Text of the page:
Some undocumented immigrants should again be allowed to apply for DACA protections, federal judge rules
As of March, about 106,000 DACA recipients lived in Texas, and another 86,000 were potentially eligible to apply, according to the Migration Policy Institute. Friday's order follows last month's ruling that acting DHS Secretary Chad Wolf wasn’t appointed to the position according to DHS guidelines, rendering a July memo issued on the DACA program invalid. In that memo, DACA protections, which also include a renewable two-year work permit, were slashed to one year. But in his November ruling Garaufis said Wolf’s succession didn't follow proper procedure after former secretary Kevin McAleenan left the post in October. “DHS failed to follow the order of succession as it was lawfully designated," Garaufis wrote.
Judge: DHS head didn’t have authority to suspend DACA
“DHS failed to follow the order of succession as it was lawfully designated,” U.S. District Judge Nicholas Garaufis wrote. In August, the Government Accountability Office, a bipartisan congressional watchdog, said Wolf and his acting deputy, Ken Cuccinelli, were improperly serving and ineligible to run the agency under the Vacancies Reform Act. The two have been at the forefront of administration initiatives on immigration and law enforcement. In Garaufis' ruling Saturday, the judge wrote that DHS didn’t follow an order of succession established when then-Secretary Kirstjen Nielsen resigned in April 2019. DHS did not immediately respond to a request for comment on the ruling.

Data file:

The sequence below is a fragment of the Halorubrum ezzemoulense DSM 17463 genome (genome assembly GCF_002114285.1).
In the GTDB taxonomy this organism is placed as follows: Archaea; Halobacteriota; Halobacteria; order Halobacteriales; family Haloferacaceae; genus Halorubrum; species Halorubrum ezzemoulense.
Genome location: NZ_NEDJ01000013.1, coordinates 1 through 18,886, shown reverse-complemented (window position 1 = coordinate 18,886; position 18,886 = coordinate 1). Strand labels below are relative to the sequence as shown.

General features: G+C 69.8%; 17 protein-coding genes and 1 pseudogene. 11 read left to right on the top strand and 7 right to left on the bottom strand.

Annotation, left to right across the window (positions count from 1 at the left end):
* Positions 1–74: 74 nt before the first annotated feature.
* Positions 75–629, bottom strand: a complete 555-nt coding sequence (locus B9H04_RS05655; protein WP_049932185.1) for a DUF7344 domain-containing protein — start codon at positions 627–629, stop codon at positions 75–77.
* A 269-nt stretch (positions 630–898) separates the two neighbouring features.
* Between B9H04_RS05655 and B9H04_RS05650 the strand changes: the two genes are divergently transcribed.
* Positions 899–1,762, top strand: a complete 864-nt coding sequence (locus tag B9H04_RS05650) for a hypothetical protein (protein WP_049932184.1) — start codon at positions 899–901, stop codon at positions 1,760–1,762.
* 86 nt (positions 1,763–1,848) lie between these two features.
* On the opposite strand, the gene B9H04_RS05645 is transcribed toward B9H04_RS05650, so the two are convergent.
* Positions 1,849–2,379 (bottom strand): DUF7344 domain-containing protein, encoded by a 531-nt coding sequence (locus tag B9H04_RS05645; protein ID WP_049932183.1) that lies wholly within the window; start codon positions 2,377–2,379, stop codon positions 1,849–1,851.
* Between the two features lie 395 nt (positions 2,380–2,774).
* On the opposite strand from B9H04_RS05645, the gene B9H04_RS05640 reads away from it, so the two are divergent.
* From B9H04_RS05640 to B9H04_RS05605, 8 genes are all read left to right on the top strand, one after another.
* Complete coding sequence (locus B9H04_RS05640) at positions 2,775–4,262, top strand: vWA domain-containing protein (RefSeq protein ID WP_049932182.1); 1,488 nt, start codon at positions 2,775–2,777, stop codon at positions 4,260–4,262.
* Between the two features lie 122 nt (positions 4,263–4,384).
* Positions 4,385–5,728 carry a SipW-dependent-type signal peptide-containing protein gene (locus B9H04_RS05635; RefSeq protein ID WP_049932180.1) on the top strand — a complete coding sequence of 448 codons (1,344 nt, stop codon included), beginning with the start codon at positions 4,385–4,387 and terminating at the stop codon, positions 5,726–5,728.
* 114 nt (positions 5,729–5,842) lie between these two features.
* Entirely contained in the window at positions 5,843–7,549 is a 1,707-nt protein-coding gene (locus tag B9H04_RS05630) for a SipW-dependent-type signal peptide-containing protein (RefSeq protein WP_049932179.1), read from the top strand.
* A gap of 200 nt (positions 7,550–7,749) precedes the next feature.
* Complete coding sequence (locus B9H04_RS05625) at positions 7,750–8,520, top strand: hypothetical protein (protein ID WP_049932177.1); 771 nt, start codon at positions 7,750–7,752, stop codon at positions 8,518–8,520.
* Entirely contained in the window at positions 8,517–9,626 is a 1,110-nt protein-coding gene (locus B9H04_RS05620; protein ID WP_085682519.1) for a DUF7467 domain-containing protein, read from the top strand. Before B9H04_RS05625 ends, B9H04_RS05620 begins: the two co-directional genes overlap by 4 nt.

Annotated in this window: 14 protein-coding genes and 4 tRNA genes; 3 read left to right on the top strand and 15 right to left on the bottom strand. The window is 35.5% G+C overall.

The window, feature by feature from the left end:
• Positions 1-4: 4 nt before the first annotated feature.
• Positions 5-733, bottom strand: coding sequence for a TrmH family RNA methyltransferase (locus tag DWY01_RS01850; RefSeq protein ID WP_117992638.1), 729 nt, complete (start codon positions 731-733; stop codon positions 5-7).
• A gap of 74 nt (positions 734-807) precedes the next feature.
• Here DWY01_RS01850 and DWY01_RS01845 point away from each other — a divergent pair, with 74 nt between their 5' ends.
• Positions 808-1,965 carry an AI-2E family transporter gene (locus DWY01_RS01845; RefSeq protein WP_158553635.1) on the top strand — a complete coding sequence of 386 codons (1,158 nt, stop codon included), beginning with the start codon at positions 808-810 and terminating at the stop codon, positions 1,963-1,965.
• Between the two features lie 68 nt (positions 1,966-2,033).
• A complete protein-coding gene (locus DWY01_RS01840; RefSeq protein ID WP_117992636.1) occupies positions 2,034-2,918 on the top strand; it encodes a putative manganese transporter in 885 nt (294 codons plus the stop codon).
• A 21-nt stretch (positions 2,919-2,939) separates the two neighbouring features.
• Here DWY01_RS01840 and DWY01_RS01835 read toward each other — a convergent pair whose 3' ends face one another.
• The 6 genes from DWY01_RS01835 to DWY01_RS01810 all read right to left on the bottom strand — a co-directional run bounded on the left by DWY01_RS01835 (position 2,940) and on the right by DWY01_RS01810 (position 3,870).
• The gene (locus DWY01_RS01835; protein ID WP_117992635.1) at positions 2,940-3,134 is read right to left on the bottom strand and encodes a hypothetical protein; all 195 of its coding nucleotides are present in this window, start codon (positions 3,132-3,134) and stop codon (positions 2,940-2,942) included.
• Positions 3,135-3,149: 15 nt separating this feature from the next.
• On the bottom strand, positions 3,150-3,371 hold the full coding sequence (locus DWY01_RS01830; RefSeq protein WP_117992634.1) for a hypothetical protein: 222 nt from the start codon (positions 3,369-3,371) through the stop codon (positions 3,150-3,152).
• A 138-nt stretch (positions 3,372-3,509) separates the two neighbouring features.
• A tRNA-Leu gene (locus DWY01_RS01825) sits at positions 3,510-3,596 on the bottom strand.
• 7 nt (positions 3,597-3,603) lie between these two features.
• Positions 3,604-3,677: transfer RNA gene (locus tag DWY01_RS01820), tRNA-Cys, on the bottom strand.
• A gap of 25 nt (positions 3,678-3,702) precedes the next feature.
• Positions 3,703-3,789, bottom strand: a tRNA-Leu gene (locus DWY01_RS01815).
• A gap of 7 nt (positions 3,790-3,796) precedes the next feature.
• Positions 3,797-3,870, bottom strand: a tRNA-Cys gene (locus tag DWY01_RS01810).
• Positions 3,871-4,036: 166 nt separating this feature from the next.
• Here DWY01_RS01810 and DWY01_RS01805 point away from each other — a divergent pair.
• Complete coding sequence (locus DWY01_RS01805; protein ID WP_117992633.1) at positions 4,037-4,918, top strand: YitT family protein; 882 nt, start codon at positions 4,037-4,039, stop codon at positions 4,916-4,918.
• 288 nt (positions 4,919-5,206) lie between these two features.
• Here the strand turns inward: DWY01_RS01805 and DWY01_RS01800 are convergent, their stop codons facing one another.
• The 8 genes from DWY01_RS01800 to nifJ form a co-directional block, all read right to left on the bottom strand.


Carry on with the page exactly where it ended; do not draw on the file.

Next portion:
DACA recipients hopeful President-elect Biden will fully restore program
“As much as I expect (Biden) to fortify DACA again, at the end of the day, right now, it’s not going to be enough,” she said. The UTSA student and other DACA recipients around the country have felt the freedom that came after President Barack Obama signed the DACA executive order in 2012. “I was angry,” the UTSA student said, referring to the time when President Donald Trump tried to end the program. She said she and other DACA recipients are hopeful the president-elect will fully restore the program. Yet, she said, employers hesitate or refuse to hire DACA recipients because of their temporary status without permanent residency.
Immigration policies hang in the balance as U.S. Senate prepares for fight over Ginsburg’s successor
If civil and immigrant rights groups need a reminder of the late Supreme Court Justice Ruth Bader Ginsburg’s impact on immigration law, they don’t need to think back further than a few months ago. It would be his third successful appointment of a conservative justice and could tilt the balance of the court for decades. The administration refused to allow new applicants despite a subsequent lower court decision in July that mandated it do so. The plaintiffs in that case will petition the full appellate court to hear the case, which could extend into next year. That case, Leocal v. Ashcroft, eliminated driving while intoxicated from the list of crimes that blocked deported immigrants from naturalization.
Immigration policies hang in the balance as U.S. Senate prepares for fight over Ginsburg's successor
click to enlarge Wikimedia Commons / Stuart SeegerPeople leave memorials on the steps of the U.S. Supreme Court following the the death of Ruth Bader Ginsburg. If civil and immigrant rights groups need a reminder of the late Supreme Court Justice Ruth Bader Ginsburg's impact on immigration law, they don’t need to think back further than a few months ago. It would be his third successful appointment of a conservative justice and could tilt the balance of the court for decades. Saenz said those decisions are challengeable and could head to the U.S. Supreme Court because Wolf was not qualified to hold his position, according to the Government Accountability Office. That case, Leocal v. Ashcroft, eliminated driving while intoxicated from the list of crimes that blocked deported immigrants from naturalization.sacurrent.com
Trump administration says it will reject new DACA applications while weighing future of the program